That is a word that has been seen 2.39 million times on Twitter in the 24 hours since the 2016 US Presidential Election.
This is a global response to the anxiety that has been widely reported during the Trump and Clinton campaigns, as well as the immediate reactions within the United States. As evidenced above, public figures and voices across social media are calling for optimism and a trust in democracy at this time. Likely, it reflects a sobering realisation that the nature of this particular leadership race has fiercely divided an entire population. We know from occupational psychology that an organisation pulling in different directions does not achieve success.
It is the reason why you see the most successful organisations around the world with a clearly defined vision. This refers to the image an organisation casts about what it wants to achieve in the future. It may sound like just a nice thing to have, but in fact research suggests that a vision facilitates more effort among individuals in a) working better as a team, and b) using their knowledge and skills to complete tasks to a greater standard (Bratianu, Jianu & Vasilache, 2007).
At a&dc, our vision is to “Ensure HR has an equal voice in shaping business strategy”. Of course, there are some conditions that influence the extent to which this vision has an impact. Bratianu and Balanescu (2015) note that the vision has to account for the current reality of the organisation or the industry, otherwise it will not have any power in the minds of employees. In our case at a&dc, we know that functions responsible for managing people development and recruitment do not always have an equal voice, and we know that’s wrong.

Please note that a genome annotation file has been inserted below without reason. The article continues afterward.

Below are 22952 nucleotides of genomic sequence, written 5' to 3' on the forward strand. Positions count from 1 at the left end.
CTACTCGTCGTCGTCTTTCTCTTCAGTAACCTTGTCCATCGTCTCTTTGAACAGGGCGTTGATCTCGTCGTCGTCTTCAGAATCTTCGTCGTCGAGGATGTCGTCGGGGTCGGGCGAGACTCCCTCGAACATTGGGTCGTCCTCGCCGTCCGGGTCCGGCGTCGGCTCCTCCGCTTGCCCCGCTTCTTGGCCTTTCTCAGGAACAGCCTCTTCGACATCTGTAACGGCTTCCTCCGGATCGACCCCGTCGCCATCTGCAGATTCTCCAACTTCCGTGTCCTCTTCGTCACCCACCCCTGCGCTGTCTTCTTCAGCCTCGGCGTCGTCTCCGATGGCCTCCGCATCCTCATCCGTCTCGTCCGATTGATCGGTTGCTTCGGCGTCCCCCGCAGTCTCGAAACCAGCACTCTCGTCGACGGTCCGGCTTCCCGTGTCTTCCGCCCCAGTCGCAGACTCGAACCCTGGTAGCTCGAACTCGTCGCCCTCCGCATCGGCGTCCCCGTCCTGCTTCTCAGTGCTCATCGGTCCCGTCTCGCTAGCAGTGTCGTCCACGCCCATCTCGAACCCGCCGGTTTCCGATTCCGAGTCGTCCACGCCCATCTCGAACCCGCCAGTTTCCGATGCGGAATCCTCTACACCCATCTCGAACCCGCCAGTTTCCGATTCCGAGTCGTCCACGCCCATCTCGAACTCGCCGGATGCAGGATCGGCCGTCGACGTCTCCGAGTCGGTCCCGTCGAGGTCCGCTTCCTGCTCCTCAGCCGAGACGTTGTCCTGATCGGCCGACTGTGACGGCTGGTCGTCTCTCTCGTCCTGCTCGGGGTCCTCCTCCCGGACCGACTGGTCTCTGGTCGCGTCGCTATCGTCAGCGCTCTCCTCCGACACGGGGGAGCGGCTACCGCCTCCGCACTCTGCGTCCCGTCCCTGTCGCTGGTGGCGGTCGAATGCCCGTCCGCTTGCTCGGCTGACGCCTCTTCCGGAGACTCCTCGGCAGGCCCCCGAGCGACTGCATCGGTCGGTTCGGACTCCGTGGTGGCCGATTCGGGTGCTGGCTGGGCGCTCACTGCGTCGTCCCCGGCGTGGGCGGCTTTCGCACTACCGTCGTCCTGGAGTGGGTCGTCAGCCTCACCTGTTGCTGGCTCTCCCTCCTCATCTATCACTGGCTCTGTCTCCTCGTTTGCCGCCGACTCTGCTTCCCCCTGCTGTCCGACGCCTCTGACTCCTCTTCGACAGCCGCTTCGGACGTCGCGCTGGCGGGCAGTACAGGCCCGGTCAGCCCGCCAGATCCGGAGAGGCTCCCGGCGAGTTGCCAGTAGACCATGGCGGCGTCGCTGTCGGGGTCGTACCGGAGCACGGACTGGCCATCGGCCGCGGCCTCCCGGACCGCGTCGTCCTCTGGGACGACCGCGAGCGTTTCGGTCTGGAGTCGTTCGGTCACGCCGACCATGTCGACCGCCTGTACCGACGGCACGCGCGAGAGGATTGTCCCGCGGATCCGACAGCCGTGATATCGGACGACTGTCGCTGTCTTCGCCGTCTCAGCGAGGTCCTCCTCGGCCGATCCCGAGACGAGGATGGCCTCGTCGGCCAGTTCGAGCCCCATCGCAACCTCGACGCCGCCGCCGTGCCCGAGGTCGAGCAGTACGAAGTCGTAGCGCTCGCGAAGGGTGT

Importantly, a vision must also connect to the core values of the organisation’s employees. This poses a question; what if your employees have different personal values?
Organisations often have a set of corporate values which illustrate effective ways to achieve the vision, but don’t force people to immediately change their personalities or internal values system. For example, when I first joined a&dc I was naturally very Agile and Collaborative because I was eager to learn, but it was respected and accepted that I was less Rigorous or Bold because I was finding my first steps in a new field of psychology. Over time and experience, I’ve become more attentive to detail and more courageous in standing for what I believe in, meaning I’ve become more aligned with our corporate values.
This did not happen by chance; I’ve had some great role models that have guided me on that journey. Leaders cannot leave it to chance. Leaders have a duty to facilitate everyone’s progress towards the vision, and that means creating a vision to which everyone can get on board. That means creating a set of corporate values that clearly link to that vision. That means living with values that account for the diversity in your organisation, that are within scope for everyone to adapt their behaviour in some way.
According to research (eg Edwards, 2009) this will only work if leaders go the extra mile. A leader has to actively be seen by employees living their collective organisational values, and coaching others to live them too.
So to leaders, current and future; live like this, and you may just make your promise of #unity a reality.
Author: Jordon Jones